Looking to perform a full technical site audit? Use this free site audit checklist to guide you through each step of the process, including the information covered in this post.
Is Angular Search Engine-Friendly?
To answer this question, we must discuss how Google renders JS in the first place. The process essentially takes two steps:
- Then, it renders whatever JS content is on the page and indexes it accordingly.
While this method is effective for Google to be able to crawl your site's content, the process is elongated and changes may not be detected for a couple weeks to a month.
This, combined with the nature of AngularJS, creates some challenges.
For one, by calling content via API connections, the single-page technology removes all crawlable content from the page’s actual code.
The time frame for the API connections to populate content within the DOM becomes important, as you want to ensure that is the threshold for Google to view the content.
Unlike a traditional HTML page containing all website content, an SPA will only include the basic page structure. The actual wording, however, appears through a dynamic API call.
For SEO, the above means that a page contains no actual HTML in the source code. As a result, all the elements Google would crawl are not there. If you were to view the source code or review a Google cache during this time frame, what you will see is a blank page.
Moreover, search engines cannot cache SPAs either. The two visuals below illustrate this problem well. The top one shows what a user sees when visiting an Angular page.
The other presents the actual content Google can access and crawl.
What the user sees:
What Google caches:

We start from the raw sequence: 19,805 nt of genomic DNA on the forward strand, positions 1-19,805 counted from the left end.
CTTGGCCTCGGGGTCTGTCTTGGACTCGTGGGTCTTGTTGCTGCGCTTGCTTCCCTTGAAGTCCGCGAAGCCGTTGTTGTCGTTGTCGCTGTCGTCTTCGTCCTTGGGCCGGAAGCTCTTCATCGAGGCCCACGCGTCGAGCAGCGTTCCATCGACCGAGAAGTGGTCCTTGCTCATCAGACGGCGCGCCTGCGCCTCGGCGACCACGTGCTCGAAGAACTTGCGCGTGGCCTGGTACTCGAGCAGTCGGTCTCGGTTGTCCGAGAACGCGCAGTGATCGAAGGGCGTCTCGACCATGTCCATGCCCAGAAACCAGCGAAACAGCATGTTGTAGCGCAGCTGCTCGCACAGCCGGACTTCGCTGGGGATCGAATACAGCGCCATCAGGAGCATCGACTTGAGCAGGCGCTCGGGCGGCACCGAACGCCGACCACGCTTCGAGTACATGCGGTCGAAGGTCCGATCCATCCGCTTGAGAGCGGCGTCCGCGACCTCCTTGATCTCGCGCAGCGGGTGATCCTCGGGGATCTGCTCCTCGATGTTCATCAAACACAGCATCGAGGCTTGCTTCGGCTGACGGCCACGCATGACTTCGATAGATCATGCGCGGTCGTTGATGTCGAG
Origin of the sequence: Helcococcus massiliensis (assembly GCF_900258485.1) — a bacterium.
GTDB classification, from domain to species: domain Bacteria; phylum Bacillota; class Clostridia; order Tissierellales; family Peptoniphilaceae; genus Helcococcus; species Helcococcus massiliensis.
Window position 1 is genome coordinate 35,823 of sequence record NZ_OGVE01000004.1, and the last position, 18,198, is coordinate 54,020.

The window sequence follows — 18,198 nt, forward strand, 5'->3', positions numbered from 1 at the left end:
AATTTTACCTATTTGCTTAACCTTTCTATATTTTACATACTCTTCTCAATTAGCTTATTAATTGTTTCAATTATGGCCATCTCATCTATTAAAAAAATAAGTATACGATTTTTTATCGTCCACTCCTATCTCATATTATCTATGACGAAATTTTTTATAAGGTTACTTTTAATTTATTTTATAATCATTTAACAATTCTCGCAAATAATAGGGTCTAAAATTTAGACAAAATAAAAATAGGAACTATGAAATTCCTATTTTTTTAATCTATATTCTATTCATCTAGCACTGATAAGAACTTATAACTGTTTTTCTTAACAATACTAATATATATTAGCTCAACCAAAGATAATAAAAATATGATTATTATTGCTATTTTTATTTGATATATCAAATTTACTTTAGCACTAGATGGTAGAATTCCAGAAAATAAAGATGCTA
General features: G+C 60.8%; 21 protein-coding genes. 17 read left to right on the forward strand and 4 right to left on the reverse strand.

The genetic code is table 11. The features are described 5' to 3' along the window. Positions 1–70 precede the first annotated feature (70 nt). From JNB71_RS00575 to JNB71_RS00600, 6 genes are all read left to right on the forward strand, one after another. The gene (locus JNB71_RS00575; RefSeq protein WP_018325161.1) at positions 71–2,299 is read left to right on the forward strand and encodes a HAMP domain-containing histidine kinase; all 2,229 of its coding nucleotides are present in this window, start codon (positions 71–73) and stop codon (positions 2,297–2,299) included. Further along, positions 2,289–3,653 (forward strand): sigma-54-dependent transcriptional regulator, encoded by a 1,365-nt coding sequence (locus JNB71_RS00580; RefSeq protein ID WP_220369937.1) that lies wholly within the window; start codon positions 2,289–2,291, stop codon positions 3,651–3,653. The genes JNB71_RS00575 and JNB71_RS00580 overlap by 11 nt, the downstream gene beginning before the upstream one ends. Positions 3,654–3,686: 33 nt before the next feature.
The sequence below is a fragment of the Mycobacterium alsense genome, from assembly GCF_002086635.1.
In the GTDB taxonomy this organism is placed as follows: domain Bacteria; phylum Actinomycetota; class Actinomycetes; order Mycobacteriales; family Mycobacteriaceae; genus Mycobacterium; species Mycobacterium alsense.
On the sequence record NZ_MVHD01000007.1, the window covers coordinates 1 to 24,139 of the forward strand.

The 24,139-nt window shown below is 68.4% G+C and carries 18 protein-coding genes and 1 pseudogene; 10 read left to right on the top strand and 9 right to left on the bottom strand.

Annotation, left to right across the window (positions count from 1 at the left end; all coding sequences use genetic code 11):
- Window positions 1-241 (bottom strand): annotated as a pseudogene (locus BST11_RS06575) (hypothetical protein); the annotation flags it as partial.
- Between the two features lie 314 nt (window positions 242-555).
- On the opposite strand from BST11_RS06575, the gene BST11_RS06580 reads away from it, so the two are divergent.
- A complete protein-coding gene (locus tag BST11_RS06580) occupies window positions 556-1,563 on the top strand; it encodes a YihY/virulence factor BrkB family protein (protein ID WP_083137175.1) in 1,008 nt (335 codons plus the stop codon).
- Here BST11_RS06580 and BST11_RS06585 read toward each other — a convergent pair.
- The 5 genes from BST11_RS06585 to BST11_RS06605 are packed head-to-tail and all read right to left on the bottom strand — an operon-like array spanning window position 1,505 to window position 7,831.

A stark difference, isn’t it?
For users, the page works like any other. They can navigate the site easily. They can access, read and interact with the information.
Google, on the other hand, sees hardly anything on the page. Certainly, not enough to even index it properly.
Tip: Use Google Search Console to see your webpages like Googlebot sees them.
That’s the challenge SEOs face with Angular apps. Such applications lack everything that’s needed to rank them well.
Luckily, there’s good news, too.
Optimizing AngularJS Applications for Google Crawling
There are a couple ways to ensure that your site can be crawled cleanly.
Use Google CodeLab and utilize #PushState to change the URL
Google's CodeLab walks developers through the most important SEO elements that will need to render on a page.
This includes utilizing #PushState and the History API to change the URL, adding in important elements on-page or via the DOM (meta title, descriptions, canonical tags, etc.), making sure all internal links are shown within the code base (and not as on-click events), and dynamically loading in content.
The biggest issue with this method is that the time to render the content may be higher. And while this will load some of the necessary elements, it's not always easy to ensure that the content also appears on site to its fullest ability.